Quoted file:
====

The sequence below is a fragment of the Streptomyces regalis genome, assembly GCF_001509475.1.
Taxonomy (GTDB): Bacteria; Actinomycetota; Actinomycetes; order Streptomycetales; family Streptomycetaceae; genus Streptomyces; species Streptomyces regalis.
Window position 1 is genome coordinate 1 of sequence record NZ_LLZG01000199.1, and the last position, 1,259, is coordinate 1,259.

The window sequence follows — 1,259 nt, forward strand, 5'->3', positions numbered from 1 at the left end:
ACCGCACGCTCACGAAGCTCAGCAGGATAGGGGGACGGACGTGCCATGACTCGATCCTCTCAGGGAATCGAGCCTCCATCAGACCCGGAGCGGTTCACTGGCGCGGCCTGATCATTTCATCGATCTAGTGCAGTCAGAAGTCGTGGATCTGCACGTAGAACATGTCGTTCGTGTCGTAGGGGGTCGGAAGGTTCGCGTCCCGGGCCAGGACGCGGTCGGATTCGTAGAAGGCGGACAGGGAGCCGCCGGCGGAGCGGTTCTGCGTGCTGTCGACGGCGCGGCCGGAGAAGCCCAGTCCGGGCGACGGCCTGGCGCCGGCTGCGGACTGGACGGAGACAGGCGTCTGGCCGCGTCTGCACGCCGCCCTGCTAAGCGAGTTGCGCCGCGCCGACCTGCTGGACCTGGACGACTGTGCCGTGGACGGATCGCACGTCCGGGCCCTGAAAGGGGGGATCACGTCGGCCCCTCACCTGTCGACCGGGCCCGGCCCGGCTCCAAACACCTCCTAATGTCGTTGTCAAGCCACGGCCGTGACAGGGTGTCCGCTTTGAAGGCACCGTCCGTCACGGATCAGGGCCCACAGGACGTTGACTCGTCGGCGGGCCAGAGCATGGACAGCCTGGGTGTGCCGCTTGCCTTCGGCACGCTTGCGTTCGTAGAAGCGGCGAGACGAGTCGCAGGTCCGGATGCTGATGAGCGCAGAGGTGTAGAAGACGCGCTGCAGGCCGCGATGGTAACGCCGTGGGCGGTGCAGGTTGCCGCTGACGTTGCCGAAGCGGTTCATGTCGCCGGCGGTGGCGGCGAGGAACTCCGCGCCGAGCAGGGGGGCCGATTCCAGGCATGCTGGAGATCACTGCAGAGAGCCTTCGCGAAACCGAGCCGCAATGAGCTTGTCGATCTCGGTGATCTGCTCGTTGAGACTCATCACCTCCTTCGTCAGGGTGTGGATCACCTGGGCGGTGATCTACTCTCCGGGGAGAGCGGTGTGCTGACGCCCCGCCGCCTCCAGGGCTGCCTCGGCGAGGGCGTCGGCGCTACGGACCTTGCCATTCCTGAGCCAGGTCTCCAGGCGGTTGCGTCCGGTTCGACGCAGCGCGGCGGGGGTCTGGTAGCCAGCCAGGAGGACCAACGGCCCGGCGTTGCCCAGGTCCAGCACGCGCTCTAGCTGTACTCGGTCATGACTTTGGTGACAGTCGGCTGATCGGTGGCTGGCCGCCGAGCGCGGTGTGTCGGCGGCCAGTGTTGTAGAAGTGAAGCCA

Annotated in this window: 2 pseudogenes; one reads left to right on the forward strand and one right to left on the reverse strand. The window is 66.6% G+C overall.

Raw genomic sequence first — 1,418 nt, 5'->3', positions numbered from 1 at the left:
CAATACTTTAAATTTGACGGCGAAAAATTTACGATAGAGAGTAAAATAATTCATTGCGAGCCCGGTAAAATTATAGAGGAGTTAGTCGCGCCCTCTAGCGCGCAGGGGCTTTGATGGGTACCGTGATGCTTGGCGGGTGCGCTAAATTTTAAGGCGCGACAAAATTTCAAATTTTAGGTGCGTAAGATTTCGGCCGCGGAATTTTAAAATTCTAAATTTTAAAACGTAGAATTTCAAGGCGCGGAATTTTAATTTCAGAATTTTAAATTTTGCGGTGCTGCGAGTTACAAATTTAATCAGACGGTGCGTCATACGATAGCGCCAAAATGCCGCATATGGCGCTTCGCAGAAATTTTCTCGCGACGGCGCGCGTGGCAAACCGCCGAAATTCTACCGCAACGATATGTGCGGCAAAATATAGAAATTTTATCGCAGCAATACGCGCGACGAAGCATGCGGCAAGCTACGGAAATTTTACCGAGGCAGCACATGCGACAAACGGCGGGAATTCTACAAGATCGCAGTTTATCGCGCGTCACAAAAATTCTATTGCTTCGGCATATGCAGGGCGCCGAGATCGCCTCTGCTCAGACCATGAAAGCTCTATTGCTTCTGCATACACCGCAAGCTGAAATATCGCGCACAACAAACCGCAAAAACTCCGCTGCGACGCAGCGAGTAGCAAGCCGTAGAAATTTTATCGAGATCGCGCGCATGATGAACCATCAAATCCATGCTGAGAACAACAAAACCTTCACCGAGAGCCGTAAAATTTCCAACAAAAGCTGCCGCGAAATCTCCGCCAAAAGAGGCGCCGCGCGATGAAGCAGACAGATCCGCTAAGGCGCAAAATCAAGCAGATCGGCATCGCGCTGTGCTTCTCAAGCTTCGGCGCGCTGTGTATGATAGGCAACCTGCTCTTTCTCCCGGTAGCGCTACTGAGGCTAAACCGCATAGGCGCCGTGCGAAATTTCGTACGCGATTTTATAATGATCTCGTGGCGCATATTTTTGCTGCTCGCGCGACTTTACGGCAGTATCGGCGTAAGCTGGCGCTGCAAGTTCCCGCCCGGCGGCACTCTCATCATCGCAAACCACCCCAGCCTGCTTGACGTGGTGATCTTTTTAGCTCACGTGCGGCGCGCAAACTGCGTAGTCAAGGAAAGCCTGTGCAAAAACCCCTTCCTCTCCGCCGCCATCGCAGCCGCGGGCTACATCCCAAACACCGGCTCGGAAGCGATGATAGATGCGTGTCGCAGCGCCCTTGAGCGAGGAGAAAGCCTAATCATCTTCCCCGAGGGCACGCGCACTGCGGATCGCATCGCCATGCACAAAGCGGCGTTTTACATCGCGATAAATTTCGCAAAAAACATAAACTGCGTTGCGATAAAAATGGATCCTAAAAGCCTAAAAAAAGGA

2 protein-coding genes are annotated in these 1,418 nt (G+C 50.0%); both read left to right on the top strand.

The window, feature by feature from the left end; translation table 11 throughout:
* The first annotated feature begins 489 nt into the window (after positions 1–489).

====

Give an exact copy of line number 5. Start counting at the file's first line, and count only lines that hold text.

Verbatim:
ACCGCACGCTCACGAAGCTCAGCAGGATAGGGGGACGGACGTGCCATGACTCGATCCTCTCAGGGAATCGAGCCTCCATCAGACCCGGAGCGGTTCACTGGCGCGGCCTGATCATTTCATCGATCTAGTGCAGTCAGAAGTCGTGGATCTGCACGTAGAACATGTCGTTCGTGTCGTAGGGGGTCGGAAGGTTCGCGTCCCGGGCCAGGACGCGGTCGGATTCGTAGAAGGCGGACAGGGAGCCGCCGGCGGAGCGGTTCTGCGTGCTGTCGACGGCGCGGCCGGAGAAGCCCAGTCCGGGCGACGGCCTGGCGCCGGCTGCGGACTGGACGGAGACAGGCGTCTGGCCGCGTCTGCACGCCGCCCTGCTAAGCGAGTTGCGCCGCGCCGACCTGCTGGACCTGGACGACTGTGCCGTGGACGGATCGCACGTCCGGGCCCTGAAAGGGGGGATCACGTCGGCCCCTCACCTGTCGACCGGGCCCGGCCCGGCTCCAAACACCTCCTAATGTCGTTGTCAAGCCACGGCCGTGACAGGGTGTCCGCTTTGAAGGCACCGTCCGTCACGGATCAGGGCCCACAGGACGTTGACTCGTCGGCGGGCCAGAGCATGGACAGCCTGGGTGTGCCGCTTGCCTTCGGCACGCTTGCGTTCGTAGAAGCGGCGAGACGAGTCGCAGGTCCGGATGCTGATGAGCGCAGAGGTGTAGAAGACGCGCTGCAGGCCGCGATGGTAACGCCGTGGGCGGTGCAGGTTGCCGCTGACGTTGCCGAAGCGGTTCATGTCGCCGGCGGTGGCGGCGAGGAACTCCGCGCCGAGCAGGGGGGCCGATTCCAGGCATGCTGGAGATCACTGCAGAGAGCCTTCGCGAAACCGAGCCGCAATGAGCTTGTCGATCTCGGTGATCTGCTCGTTGAGACTCATCACCTCCTTCGTCAGGGTGTGGATCACCTGGGCGGTGATCTACTCTCCGGGGAGAGCGGTGTGCTGACGCCCCGCCGCCTCCAGGGCTGCCTCGGCGAGGGCGTCGGCGCTACGGACCTTGCCATTCCTGAGCCAGGTCTCCAGGCGGTTGCGTCCGGTTCGACGCAGCGCGGCGGGGGTCTGGTAGCCAGCCAGGAGGACCAACGGCCCGGCGTTGCCCAGGTCCAGCACGCGCTCTAGCTGTACTCGGTCATGACTTTGGTGACAGTCGGCTGATCGGTGGCTGGCCGCCGAGCGCGGTGTGTCGGCGGCCAGTGTTGTAGAAGTGAAGCCA